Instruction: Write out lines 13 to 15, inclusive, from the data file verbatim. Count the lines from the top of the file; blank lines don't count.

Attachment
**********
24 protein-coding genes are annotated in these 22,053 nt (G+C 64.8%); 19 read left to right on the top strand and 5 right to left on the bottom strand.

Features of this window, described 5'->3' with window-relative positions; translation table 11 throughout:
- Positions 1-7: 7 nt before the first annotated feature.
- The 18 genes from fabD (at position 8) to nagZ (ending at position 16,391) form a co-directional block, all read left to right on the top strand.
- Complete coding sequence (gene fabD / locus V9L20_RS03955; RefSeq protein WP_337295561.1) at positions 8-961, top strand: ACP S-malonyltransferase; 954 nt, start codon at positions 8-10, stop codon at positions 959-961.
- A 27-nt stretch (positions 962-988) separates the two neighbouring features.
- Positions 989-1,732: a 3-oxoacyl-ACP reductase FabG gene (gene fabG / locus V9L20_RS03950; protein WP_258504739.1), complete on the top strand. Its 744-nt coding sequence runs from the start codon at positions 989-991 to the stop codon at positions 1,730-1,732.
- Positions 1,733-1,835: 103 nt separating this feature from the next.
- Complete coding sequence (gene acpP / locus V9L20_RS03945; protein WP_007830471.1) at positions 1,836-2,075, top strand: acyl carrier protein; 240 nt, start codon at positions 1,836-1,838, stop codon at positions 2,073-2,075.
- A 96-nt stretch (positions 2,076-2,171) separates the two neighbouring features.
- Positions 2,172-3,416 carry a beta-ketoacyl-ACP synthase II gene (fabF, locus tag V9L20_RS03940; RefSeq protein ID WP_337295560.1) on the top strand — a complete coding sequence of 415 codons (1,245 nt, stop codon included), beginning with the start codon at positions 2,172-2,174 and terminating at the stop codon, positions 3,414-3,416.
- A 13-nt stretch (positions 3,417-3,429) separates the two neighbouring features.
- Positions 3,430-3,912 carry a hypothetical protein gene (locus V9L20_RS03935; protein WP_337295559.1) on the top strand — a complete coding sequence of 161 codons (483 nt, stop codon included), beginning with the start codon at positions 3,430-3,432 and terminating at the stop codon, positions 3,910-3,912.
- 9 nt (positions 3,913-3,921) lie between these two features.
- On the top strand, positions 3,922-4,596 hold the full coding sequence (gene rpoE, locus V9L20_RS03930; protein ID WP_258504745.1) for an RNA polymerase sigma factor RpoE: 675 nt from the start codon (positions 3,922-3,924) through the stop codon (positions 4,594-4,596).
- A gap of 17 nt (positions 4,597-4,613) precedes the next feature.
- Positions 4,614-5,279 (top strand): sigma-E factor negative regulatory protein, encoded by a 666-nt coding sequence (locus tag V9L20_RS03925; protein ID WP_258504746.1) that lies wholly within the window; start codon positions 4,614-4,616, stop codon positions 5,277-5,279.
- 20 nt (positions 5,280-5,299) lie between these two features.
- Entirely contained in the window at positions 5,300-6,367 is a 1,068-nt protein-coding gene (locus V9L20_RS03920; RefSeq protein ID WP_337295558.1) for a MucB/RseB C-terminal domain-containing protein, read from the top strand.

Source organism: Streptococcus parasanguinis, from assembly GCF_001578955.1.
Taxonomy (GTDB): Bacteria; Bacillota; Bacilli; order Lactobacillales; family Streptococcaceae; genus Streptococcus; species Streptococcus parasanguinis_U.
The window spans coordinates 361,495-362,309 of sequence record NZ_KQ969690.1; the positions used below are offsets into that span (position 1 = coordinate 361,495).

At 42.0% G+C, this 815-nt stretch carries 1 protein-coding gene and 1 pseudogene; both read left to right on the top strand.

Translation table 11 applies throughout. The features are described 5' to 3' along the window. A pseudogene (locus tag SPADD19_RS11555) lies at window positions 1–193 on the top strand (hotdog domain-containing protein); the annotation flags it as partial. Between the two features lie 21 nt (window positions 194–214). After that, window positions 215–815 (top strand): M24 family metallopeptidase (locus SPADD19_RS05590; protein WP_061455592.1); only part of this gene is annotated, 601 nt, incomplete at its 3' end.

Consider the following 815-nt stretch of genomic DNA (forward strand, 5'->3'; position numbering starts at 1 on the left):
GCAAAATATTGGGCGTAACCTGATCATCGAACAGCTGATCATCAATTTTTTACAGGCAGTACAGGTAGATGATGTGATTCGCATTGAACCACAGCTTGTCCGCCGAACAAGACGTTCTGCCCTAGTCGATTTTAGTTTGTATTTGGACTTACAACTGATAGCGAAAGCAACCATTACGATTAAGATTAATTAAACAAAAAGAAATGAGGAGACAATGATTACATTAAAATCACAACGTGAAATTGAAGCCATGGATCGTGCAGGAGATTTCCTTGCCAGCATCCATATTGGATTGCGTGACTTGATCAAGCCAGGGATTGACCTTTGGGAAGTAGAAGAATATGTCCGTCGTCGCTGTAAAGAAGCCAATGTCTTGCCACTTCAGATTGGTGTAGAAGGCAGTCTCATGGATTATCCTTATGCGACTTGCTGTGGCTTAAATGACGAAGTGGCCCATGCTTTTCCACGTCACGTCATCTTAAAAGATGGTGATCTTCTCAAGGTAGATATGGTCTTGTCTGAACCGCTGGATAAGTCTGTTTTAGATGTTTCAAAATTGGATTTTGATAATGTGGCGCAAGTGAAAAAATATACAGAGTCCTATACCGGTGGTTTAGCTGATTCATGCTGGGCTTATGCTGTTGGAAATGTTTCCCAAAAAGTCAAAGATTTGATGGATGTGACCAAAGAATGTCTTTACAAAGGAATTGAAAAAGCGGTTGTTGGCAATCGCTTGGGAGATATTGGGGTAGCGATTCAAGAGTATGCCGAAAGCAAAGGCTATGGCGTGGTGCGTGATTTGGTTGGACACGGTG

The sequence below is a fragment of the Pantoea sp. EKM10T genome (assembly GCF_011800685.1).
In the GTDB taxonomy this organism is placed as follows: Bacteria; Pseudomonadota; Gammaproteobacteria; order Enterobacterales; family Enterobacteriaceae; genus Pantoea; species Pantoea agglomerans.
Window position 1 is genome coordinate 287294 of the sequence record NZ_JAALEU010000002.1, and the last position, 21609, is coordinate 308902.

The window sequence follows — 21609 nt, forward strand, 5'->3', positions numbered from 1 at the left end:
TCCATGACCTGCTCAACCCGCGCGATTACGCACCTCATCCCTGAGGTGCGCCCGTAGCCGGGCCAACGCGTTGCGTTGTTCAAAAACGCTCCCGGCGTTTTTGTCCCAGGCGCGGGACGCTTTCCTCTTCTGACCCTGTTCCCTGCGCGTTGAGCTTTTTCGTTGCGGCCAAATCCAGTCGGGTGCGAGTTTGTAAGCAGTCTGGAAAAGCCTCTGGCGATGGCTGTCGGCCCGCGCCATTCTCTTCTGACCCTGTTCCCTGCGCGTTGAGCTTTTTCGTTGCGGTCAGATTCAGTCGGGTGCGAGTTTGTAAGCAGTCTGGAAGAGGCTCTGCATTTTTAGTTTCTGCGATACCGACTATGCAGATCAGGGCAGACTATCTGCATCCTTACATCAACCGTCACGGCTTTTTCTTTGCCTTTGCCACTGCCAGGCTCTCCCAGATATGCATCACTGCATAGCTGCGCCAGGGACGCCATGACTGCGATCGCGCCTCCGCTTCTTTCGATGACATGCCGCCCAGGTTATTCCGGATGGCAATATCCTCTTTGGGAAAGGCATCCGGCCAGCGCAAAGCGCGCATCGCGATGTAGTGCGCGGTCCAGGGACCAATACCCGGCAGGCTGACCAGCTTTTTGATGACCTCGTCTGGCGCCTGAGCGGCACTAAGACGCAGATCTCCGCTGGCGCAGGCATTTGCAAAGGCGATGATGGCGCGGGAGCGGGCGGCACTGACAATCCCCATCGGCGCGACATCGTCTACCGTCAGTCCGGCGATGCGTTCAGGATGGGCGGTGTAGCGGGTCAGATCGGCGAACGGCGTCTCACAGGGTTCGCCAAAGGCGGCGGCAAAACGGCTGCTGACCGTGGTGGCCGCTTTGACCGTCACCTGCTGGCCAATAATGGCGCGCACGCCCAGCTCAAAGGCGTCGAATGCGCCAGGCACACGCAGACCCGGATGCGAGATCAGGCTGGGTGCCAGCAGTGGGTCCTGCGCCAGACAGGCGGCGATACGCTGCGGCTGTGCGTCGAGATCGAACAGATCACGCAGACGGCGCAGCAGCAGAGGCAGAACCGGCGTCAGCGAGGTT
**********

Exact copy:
- Positions 3,430-3,912 carry a hypothetical protein gene (locus V9L20_RS03935; protein WP_337295559.1) on the top strand — a complete coding sequence of 161 codons (483 nt, stop codon included), beginning with the start codon at positions 3,430-3,432 and terminating at the stop codon, positions 3,910-3,912.
- 9 nt (positions 3,913-3,921) lie between these two features.
- On the top strand, positions 3,922-4,596 hold the full coding sequence (gene rpoE, locus V9L20_RS03930; protein ID WP_258504745.1) for an RNA polymerase sigma factor RpoE: 675 nt from the start codon (positions 3,922-3,924) through the stop codon (positions 4,594-4,596).